Vanishing Georgia Photographic Collection: The Discovery of Georgia's Historical Photographs and the Expansion of Public Access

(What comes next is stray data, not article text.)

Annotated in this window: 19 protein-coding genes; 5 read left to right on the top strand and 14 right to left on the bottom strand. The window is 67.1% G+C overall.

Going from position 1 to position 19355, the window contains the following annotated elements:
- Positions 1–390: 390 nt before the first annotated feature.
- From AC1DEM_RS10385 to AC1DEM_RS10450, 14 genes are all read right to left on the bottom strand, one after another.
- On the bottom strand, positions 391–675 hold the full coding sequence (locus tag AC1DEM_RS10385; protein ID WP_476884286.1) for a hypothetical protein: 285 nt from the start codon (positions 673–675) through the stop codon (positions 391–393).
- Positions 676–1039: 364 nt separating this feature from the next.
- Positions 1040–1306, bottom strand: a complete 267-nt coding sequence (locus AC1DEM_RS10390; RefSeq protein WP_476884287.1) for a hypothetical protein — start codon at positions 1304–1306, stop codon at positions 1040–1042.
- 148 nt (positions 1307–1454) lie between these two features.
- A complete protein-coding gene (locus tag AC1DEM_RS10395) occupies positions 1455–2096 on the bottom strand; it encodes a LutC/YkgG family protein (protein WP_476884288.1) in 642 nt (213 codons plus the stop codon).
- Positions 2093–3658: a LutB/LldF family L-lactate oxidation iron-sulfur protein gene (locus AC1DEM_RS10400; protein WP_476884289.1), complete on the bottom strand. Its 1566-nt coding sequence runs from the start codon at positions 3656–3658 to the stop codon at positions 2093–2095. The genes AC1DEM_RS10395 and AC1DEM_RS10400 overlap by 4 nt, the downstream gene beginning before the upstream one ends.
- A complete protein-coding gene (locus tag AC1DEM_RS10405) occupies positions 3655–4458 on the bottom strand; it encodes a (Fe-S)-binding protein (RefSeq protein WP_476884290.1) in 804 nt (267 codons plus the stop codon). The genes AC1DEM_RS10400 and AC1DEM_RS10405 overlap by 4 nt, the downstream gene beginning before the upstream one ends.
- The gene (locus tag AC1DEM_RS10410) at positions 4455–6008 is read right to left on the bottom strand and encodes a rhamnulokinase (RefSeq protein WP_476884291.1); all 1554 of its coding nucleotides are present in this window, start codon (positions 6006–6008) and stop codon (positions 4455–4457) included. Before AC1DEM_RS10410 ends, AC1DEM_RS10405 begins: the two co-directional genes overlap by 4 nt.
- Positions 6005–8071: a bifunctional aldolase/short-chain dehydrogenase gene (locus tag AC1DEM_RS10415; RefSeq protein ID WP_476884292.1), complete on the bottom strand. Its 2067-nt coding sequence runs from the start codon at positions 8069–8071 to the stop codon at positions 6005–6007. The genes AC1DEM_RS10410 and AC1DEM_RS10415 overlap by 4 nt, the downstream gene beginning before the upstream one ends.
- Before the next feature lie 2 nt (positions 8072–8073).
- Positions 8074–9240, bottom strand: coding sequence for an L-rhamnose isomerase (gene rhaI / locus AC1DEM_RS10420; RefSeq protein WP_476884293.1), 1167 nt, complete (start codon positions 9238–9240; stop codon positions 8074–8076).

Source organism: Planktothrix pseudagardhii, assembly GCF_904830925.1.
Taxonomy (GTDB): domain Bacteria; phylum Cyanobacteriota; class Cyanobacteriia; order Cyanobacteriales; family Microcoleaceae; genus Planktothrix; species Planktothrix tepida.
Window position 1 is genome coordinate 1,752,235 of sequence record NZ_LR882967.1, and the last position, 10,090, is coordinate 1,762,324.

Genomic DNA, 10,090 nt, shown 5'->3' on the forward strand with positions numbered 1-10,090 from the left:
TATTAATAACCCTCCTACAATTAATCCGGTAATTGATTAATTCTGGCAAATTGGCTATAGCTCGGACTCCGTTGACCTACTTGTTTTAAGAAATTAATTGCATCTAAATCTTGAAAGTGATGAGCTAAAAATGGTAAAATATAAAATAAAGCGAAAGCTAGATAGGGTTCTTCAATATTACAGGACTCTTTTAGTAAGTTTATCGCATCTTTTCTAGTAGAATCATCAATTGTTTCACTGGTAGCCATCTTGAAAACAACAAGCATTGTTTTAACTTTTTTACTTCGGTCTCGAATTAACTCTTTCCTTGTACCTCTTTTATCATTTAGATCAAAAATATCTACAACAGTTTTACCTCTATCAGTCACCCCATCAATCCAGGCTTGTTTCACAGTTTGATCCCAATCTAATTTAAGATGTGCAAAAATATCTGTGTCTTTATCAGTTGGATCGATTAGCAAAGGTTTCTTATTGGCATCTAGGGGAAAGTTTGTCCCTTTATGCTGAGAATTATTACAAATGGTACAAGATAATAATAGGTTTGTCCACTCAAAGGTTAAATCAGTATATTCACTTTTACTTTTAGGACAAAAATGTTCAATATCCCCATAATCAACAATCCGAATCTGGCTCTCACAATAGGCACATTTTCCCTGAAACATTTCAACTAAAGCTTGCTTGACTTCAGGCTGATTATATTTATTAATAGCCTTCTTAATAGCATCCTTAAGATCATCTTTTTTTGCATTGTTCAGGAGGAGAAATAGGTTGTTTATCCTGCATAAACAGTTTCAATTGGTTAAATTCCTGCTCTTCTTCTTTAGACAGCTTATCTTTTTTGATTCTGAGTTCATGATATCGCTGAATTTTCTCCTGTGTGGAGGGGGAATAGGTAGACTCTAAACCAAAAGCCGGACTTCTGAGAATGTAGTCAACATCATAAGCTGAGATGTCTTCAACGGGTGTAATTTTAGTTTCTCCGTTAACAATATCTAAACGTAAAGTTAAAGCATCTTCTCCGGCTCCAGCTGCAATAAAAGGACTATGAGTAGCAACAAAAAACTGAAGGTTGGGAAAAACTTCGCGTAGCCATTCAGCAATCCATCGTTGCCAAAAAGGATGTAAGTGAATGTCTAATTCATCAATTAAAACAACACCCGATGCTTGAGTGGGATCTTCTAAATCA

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This thesis documents the Vanishing Georgia Photographic Collection through three distinct phases: the collection of images, the publication of a book based on the collection, and the digitization of the images for broader patron access. The first phase of the Vanishing Georgia Photographic Collection began in 1975 as a pilot program called the Vanishing Georgia Heritage Photography Project and developed into a nationally renowned preservation program. Field teams comprised of archivists, volunteers, a historian, and a photographer from the Georgia Department of Archives and History sought and collected historical photographs in counties throughout Georgia. The Vanishing Georgia Heritage Photography Project found remarkable photographs and also discovered incredible public support for photographs as historical documentation. Federal funds awarded by the National Endowment for the Humanities to the Georgia Department of Archives and History in 1978 and 1979 alleviated the financial strains of the revolutionary project, but the loss of federal funds in 1980 crippled the active collection of photographs. During the second phase, the Georgia Department of Archives and History published Vanishing Georgia in 1982. Publication of Georgia’s cultural images attracted appreciation and publicity for photographs as historical documentation. In 2002, the Georgia Department of Archives and History joined the Digital Library of Georgia and developed the third phase of the Vanishing Georgia Photographic Collection. By way of the World Wide Web, the duo enhanced the public’s access to the photographic collection. Each of the three Vanishing Georgia phases further encouraged preservation of photographs as historical documentation and access to a larger audience.